Philip Bourne, Ph.D., associate director for data science at the National Institutes of Health (NIH), participated remotely, giving a talk titled “NIH as a Digital Experience.” He defined the data science goals of NIH, and discussed the five action areas in the NIH data science strategy — sustainability, workforce development and diversity, discovery and innovation, policy and process, and leadership. The mission is, he said, “to foster a sustainable, efficient, and productive data science ecosystem.”

Beyond the data

Although data dominated the day, the councilors also approved a concept to upgrade infrastructure and methodological support for environmental epidemiology studies. The concept was presented by Kimberly Gray, Ph.D., a health scientist administrator in DERT.

The council also received updates from John Balbus, M.D., NIEHS senior advisor on public health, regarding the NIEHS Global Environmental Health (GEH) program. Mike Humble, Ph.D., also in DERT, briefed the group on the Undergraduate Research Education Program (UP), which is designed to enhance diversity in the environmental health sciences (see story).

(Ernie Hood is a contract writer with the NIEHS Office of Communications and Public Liaison.)

  • Allen Wilcox

    Wilcox (see text box), a senior investigator in the NIEHS Epidemiology Branch, presented the science talk to the council. He is past president of the American Epidemiological Society and the Society for Epidemiologic Research, and until recently, he was editor in chief of the journal Epidemiology. (Photo courtesy of Steve McCaw)

  • Kim Gray

    In making the case for upgrading support for environmental epidemiology studies, Kimberly Gray, Ph.D., health scientist administrator of DERT, noted that NIEHS supported development, study, or maintenance activities for 58 such studies in fiscal years 2013 and 2014. (Photo courtesy of Steve McCaw)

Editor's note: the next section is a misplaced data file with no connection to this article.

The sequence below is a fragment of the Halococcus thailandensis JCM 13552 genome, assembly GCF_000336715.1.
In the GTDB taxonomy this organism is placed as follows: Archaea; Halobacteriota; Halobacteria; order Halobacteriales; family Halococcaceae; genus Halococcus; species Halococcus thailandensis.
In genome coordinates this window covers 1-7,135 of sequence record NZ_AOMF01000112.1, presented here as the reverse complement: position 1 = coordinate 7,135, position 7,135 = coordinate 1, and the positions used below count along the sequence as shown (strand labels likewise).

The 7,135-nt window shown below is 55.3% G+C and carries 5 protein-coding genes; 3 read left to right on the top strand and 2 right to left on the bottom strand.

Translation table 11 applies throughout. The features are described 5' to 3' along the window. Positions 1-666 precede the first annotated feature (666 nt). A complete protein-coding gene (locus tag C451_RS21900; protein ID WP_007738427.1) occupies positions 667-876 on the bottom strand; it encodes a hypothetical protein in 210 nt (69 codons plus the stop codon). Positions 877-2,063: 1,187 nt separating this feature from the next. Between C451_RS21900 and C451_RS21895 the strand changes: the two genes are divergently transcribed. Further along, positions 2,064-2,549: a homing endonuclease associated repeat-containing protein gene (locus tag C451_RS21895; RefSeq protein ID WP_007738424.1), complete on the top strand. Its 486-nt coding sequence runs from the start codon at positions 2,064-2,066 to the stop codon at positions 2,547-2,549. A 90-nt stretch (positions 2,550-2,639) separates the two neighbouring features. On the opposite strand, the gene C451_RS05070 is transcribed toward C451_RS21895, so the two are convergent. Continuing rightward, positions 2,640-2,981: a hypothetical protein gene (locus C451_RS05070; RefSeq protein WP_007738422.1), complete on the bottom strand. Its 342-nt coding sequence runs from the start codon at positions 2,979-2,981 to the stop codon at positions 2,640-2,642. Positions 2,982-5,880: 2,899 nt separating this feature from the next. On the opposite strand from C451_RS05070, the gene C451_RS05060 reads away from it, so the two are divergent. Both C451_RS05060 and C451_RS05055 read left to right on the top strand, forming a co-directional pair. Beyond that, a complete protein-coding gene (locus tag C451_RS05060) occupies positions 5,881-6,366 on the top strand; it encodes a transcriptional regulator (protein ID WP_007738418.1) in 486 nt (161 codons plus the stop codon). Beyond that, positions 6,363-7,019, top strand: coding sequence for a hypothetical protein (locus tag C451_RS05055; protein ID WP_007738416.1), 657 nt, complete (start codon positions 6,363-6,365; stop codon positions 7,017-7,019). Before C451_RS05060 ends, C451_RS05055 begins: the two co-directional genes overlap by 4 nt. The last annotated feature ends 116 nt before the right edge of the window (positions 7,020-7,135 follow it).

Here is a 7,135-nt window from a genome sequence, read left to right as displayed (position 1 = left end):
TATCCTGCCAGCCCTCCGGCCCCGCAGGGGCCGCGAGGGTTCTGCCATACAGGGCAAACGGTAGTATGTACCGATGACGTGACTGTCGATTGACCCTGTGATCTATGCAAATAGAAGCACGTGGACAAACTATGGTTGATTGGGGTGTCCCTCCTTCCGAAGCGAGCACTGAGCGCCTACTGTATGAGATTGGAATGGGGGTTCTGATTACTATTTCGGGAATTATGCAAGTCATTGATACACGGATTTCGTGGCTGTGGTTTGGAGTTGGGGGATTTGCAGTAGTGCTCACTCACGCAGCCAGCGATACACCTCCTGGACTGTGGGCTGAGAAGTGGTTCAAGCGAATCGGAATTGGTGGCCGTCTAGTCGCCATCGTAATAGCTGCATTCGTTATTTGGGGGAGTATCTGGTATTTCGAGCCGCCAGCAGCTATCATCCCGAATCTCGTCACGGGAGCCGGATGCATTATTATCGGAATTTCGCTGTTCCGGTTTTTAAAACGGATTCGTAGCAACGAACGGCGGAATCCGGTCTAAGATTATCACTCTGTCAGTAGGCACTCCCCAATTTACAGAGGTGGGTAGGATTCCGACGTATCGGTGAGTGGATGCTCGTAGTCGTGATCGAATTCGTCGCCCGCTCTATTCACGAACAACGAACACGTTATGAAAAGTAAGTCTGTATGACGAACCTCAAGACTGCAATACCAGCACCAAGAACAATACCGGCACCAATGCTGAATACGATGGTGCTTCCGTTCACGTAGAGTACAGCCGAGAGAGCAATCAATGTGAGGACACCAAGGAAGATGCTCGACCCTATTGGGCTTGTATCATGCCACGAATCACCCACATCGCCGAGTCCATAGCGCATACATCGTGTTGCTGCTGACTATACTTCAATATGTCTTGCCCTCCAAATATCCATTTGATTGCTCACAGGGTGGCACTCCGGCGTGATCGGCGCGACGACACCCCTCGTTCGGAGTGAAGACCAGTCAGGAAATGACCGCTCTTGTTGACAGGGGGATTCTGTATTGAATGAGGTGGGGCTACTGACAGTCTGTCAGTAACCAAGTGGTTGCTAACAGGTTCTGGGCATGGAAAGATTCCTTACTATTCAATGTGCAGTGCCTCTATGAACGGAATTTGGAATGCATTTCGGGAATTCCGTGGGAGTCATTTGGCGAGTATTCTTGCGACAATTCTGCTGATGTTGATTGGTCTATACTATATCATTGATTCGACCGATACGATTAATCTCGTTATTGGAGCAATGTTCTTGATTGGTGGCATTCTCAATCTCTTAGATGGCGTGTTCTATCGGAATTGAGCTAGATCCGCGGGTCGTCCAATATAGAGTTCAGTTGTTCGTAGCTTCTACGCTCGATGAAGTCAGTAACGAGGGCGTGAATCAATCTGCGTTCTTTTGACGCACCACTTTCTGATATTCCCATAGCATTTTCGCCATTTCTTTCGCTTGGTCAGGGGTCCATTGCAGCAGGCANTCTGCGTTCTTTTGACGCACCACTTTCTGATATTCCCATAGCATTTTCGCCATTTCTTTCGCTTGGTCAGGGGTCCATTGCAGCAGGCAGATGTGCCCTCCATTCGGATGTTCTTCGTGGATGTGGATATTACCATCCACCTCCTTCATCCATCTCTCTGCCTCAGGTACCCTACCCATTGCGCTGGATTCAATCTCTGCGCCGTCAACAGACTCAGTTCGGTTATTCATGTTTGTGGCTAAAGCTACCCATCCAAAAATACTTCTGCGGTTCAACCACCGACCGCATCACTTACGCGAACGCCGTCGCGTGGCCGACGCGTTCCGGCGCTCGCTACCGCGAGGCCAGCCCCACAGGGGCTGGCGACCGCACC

• Guilarte and McCauley

    Council members Tomas Guilarte, Ph.D., from Columbia University, and Linda McCauley, Ph.D., from Emory University, were active participants in discussions. (Photo courtesy of Steve McCaw)

  • John Balbus

    Balbus, who directs the NIEHS-World Health Organization Collaborating Centre for Environmental Health Sciences, said that from FY2012-FY2014, NIEHS supported 157 GEH research projects around the world. (Photo courtesy of Steve McCaw)

  • Mary Grant

    Mary Gant, who has been the NIEHS Legislative Liaison in Washington, D.C. since 1987, is retiring at the end of July. Birnbaum led meeting attendees in a warm round of applause in appreciation of Gant’s service. (Photo courtesy of Steve McCaw)

Epidemiology: partnering with basic science by looking at the big picture

That was the mundane title of what turned out to be an amusing, enlightening, and rather provocative scientific talk given by Allen Wilcox, M.D., Ph.D., during the meeting.

Wilcox presented data from two research pursuits over the course of his 35-year career as a scientist at NIEHS — genetics and epigenetics, and fertility and reproduction. He showed how epidemiologic findings could raise a host of questions about fundamental biology.

For example, new data show a connection between a mother’s age and gene methylation in her newborn, suggesting the possibility of undiscovered mechanisms of methylation.

“Let’s talk about sex.” With a phrase one doesn’t often hear in scientific presentations, Wilcox introduced his important findings on fertility and pregnancy, including data on how long sperm survive in the female reproductive tract, and information about a potential relationship between intercourse and the timing of women’s menstrual cycles, particularly ovulation.